Orphan X fans will certainly want to read the novel, but it’s a great disappointment. Like other reviewers, I believe that Orphan X should have stayed retired. Love and happiness were never in the cards for Evan, and it’s too bad that author Hurwitz had to write PRODIGAL SON to figure that out.
I enjoy the characters: X, Mia, Peter, Joey, Dog the dog, Tommy...and it was a treat to see Candy McClure, orphan V, again.
If poor Dog is stuck inside that apartment always, while Joey pounds away at her computer.
The story ends on a cliff. Sort of. A free fall. Whatever.
I began to listen to the audiobook but the narrator (Scott Brick) adds too much emotional syrup to an already purple prose. He needs to tone it down. So I read the book instead.
Ps. This is book six in a series. I have read them all. I found the various references and reminders to previous books and characters tedious.
1. The use of a novel as a sort of product placement guide. I really dont care about hearing all of the minute details about every single weapon, app, or product that Evan uses. I mean really, every time he pulls out a gun I dont need to know how many grains of gunpowder from whatever manufacturer were in the ammo he was using.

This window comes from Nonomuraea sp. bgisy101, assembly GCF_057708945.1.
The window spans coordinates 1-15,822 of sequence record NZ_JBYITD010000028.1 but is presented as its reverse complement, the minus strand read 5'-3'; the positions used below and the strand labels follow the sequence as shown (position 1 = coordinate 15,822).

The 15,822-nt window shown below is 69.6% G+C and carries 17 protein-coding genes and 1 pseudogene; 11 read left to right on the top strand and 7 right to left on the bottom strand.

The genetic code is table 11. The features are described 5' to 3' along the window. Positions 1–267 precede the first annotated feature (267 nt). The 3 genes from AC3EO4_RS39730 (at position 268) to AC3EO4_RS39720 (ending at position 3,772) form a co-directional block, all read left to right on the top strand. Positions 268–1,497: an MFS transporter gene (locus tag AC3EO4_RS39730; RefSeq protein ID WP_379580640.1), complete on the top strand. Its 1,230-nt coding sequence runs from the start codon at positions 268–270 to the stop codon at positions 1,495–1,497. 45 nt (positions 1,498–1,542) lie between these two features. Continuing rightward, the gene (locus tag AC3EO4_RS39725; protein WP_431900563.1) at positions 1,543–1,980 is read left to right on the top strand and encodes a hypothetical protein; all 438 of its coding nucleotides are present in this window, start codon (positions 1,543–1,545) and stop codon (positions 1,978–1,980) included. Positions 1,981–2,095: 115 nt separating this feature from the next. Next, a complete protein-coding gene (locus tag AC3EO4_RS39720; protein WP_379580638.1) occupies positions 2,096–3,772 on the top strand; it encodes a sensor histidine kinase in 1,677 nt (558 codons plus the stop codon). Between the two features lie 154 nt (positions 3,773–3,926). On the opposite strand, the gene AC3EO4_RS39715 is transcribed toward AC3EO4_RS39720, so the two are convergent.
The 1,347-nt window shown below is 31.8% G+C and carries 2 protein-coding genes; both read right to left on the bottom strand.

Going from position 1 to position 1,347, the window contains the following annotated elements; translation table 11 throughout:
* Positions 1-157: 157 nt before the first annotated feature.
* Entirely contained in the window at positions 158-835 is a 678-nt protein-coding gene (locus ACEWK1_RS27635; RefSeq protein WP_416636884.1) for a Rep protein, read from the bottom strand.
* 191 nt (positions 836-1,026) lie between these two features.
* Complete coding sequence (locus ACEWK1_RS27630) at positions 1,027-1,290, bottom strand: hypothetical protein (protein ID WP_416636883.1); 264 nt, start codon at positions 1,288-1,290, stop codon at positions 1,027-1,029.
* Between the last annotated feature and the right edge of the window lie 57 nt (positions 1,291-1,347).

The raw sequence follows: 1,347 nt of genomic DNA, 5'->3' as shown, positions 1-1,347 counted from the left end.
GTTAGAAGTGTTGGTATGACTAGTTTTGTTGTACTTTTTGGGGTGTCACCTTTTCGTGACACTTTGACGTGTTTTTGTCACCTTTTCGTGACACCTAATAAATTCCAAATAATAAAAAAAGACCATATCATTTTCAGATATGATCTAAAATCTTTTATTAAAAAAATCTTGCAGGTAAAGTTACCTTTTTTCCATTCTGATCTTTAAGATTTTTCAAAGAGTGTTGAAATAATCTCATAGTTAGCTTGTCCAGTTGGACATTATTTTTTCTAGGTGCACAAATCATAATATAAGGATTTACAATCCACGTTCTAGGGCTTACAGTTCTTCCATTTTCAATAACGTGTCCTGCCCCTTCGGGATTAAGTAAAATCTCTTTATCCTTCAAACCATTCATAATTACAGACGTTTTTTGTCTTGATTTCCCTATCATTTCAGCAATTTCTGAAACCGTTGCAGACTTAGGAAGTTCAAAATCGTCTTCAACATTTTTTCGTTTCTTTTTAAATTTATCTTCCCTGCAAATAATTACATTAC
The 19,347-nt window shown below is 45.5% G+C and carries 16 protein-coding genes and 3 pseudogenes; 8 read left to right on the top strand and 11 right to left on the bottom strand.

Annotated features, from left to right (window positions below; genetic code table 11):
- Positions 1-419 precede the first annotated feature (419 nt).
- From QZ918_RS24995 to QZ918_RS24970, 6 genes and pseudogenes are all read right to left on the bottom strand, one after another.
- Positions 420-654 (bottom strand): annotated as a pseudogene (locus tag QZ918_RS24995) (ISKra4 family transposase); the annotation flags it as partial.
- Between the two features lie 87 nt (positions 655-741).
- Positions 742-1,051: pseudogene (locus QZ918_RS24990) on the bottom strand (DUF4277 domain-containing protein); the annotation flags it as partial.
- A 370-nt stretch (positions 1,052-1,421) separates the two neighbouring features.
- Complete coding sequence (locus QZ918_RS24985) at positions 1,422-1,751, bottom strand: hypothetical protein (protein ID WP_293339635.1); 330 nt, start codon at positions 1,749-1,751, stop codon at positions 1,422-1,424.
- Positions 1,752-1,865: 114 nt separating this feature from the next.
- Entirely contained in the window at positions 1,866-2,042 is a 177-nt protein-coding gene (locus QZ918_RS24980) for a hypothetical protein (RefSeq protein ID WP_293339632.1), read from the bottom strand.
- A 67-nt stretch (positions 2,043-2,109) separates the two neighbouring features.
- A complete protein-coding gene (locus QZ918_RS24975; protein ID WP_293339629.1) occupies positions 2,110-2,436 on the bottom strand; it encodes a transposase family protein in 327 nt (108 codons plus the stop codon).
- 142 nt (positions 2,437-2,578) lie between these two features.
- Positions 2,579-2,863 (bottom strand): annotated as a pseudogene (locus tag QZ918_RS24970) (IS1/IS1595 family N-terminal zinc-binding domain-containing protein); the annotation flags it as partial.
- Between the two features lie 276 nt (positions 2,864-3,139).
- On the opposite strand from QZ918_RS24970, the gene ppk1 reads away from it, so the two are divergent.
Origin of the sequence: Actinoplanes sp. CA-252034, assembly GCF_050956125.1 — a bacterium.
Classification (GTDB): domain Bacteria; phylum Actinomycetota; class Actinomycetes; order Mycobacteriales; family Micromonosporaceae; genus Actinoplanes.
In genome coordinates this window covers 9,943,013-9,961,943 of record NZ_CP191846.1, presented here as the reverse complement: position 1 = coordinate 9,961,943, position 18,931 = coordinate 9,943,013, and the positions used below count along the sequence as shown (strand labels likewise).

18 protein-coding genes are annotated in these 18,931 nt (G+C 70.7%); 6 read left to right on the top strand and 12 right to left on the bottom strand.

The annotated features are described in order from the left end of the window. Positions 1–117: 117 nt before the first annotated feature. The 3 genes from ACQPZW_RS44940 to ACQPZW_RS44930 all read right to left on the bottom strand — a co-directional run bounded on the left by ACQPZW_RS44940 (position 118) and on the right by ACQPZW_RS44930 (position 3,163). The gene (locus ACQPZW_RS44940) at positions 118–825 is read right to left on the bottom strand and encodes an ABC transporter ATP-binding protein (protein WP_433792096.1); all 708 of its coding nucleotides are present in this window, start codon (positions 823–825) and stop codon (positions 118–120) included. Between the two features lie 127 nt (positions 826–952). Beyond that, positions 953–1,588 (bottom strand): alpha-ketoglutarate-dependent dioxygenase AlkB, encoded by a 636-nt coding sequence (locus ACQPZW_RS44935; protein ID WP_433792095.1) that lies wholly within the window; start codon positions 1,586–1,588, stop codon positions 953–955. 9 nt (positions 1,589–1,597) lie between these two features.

2. I work in software, so maybe it was me, but some of the descriptions of the technical apps and drones were so far over the top as to be science fiction. I like a bit more realism in my X stories.
Looking forward to the next installment (remember the base jumping rig in the flower pot on the balcony?).
Top reviews from other countries
Start reading this book.
Compared to the last two books, the story isn’t as rigid but the writing is as good as ever. This put a smile on my face and the ending has you checking to see when Orphan X will be back in action.
1) Totally implausible technology: OK I'm cursed with a decent understanding of AI and programming which is what spoilt this book for me: the technology portrayed in this story is probably 30-40 years away at least which made the whole thing a bit jarring - I couldn't reconcile these sci-fi elements with the rest of the setting.
2) Plot anomalies like an academic with no military training managing to disarm Even.
3) Unsatisfying brief face offs between Even and the main badies.
Please, concentrate on the human aspects of the story and lets have less of the bond-on-steroids technology.